I’m happy to announce this Bike Safe Boston special guest post by Doug Reich of Weather Out There. Doug’s an avid cyclist and bike geek sharing what he learns about transportation cycling in a practical, engaging way.
When I asked Doug why he started his blog, here’s what he had to say:
I started my blog to answer the question I get most in my office, which is “you didn’t ride in that weather today, did you?” (the answer was always, “yes, I did”). To me, they were really asking about how I stayed warm and dry. At first, I put up posts that simply listed the conditions and my attire, with the idea that a novice may find that information helpful. After a week, that got painfully dull, so I branched out into giving some public service information, on topics such as maintenance and basic bike knowledge. I’m in the process of switching careers to work in bikes full time, so the blog should evolve in an interesting way over the next few weeks as I make that switch.
Nice. Now, let’s get to Doug’s post!
I don’t remember what exactly spurred me to start riding a bike for transportation three years ago. But I bought an ancient road bike for $90 and rode it home.
On that trip, the front derailleur broke and I discovered the brakes were all but useless. I also had no education on safe road riding (stay out of the way of the cars?) and my behavior on the street was in accordance both with the miserable condition of my ride and my scofflaw role models: delivery bikers and messengers.
Thankfully, I wizened up. Fed by a combination of shell shock from near-misses and righteous indignation of the same, I began reading guides on safe cycling.
The one that had the most impact on me, even almost written for me, was the website Bicycle Safety: How to Not Get Hit by Cars (Maybe everyone feels that website is written for them after a few trips to the jungle!). Their mantra, be visible, is the same one I gladly tell anyone who listens.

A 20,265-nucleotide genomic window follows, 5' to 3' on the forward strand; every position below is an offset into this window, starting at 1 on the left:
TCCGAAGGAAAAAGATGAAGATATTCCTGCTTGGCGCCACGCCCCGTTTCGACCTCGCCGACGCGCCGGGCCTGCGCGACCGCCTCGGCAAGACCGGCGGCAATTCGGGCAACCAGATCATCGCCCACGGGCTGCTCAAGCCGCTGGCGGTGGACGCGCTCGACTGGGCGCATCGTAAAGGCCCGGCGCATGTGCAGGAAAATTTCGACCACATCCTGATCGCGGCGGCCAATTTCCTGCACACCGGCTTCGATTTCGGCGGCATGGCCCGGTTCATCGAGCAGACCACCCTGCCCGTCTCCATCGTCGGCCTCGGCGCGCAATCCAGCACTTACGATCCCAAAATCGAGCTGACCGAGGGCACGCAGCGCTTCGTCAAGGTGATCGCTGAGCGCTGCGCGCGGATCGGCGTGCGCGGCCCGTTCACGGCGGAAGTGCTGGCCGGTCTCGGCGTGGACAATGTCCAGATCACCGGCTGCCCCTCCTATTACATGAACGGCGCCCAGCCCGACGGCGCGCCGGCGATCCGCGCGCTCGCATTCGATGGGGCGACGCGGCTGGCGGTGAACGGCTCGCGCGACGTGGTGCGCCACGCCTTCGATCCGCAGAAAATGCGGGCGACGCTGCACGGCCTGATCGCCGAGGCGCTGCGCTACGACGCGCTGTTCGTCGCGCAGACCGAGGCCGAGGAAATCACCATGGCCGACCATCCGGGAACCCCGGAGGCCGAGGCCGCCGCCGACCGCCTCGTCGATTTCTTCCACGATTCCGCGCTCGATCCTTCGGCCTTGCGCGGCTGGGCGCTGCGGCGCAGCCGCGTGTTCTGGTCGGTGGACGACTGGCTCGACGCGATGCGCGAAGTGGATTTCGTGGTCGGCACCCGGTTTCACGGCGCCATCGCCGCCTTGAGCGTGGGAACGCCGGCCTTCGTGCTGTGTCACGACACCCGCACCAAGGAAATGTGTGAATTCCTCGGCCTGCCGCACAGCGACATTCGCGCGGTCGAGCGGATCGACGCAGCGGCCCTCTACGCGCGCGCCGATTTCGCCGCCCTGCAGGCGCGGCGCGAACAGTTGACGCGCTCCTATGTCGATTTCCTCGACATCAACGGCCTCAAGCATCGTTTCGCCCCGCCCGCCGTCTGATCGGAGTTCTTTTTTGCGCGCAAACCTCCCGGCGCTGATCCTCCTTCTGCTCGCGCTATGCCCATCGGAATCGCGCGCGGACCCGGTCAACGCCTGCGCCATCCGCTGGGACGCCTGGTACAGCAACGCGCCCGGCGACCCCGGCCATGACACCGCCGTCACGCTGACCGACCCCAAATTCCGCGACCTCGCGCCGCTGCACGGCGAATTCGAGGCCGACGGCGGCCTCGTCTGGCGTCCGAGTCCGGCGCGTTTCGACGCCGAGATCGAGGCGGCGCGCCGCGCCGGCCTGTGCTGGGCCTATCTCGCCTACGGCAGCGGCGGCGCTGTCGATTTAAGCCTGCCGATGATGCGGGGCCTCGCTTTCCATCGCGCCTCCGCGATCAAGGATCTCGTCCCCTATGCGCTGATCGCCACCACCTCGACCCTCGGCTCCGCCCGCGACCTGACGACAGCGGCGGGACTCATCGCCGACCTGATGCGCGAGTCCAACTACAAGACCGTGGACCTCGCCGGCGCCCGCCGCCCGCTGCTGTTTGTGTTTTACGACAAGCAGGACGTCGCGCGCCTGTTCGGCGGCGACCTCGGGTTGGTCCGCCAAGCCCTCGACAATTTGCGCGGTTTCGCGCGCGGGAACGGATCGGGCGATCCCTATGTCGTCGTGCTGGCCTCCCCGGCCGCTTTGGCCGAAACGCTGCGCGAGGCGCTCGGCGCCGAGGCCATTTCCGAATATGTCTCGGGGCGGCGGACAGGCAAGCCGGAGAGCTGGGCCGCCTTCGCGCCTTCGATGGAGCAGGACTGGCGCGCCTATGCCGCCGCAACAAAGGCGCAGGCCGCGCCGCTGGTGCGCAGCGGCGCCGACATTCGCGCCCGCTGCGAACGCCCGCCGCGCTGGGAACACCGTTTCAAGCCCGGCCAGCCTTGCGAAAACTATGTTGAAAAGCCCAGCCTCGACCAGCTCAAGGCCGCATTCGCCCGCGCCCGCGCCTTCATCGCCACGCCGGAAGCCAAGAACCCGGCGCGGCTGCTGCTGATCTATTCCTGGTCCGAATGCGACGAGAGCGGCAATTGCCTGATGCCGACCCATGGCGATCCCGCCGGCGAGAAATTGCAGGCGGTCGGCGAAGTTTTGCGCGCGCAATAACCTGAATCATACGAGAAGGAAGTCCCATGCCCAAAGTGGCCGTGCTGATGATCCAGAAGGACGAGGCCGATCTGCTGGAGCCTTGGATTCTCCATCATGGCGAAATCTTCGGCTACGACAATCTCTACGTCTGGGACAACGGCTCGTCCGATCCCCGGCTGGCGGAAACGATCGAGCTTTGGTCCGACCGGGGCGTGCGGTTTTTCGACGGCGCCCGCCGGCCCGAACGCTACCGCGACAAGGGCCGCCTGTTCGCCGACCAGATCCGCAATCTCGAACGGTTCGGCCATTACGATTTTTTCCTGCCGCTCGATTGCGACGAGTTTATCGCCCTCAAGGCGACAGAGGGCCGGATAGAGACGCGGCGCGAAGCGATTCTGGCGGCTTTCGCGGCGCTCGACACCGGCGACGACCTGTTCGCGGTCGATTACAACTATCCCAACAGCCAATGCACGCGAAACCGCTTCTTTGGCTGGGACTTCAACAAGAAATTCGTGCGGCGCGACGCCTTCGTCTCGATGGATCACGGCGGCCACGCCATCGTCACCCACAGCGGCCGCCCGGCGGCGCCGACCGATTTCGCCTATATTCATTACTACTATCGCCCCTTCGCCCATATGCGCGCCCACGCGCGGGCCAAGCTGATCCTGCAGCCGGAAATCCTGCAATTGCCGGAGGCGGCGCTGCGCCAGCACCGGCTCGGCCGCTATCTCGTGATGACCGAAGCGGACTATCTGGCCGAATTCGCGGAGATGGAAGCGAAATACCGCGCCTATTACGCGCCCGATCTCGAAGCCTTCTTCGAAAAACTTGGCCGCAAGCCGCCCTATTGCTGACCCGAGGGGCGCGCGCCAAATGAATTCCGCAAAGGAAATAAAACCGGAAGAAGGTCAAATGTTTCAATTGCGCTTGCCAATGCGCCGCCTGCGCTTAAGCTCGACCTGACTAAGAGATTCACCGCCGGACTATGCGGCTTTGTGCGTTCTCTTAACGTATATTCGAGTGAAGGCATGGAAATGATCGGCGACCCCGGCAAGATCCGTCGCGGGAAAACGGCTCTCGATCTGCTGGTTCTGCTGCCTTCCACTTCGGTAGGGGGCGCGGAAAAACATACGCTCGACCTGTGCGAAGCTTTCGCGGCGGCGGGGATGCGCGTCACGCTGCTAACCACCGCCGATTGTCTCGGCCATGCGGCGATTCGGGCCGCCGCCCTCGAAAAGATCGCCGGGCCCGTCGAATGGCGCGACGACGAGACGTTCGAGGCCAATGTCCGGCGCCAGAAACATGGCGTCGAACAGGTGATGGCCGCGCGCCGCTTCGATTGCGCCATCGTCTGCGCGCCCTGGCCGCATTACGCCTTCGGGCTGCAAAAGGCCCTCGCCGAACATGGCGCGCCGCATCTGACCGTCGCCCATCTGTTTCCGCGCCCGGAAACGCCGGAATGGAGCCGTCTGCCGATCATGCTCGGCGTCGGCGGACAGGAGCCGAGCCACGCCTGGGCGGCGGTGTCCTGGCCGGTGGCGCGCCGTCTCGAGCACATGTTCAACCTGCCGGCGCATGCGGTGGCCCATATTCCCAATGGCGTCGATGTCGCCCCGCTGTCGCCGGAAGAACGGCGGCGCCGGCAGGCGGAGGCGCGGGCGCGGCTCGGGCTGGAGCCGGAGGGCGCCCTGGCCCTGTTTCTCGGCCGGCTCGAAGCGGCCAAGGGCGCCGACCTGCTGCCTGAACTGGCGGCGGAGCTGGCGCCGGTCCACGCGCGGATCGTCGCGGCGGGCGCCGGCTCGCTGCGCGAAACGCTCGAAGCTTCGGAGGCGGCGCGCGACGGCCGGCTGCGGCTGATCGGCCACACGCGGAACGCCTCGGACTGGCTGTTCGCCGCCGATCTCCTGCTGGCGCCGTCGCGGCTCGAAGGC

Whereas drivers are never trained to deal with bikes safely, most bikers don’t reflect on that fact — nor on the fact that most drivers aren’t “looking for them”. As absurd as that may sound (do you only see what you’re looking for?), the practical solution is to make yourself obvious on the road despite the most bone-headed maneuvers that would threaten you.
The Bicycle Safe website offers the sound advice of riding away from parked and stopped cars, as well away from the curb and off the sidewalk where cars might pull out into you. Don’t ride or stop in vehicles’ blind spots, go through lights, or ride the wrong way.
I once was riding down a one-lane street and someone on a cruiser bike coming the wrong way almost hit me head on: I exclaimed that it was a one way street, to which he indignantly shouted “You gotta be kidding me!”. I still wonder what he expected to happen going against traffic?
There is more to bike safety than this, notably when riding at night (start by getting really bright lights) or dealing with belligerent drivers (they are piloting a lethal weapon; don’t encourage them to use it). But, in your everyday life, making sure drivers see you (even when they’re not looking) is the biggest step towards safety and comfort on the road.
— Doug Reich
IMAGE via flickr
Want to read previous Bike Safe Boston guest posts?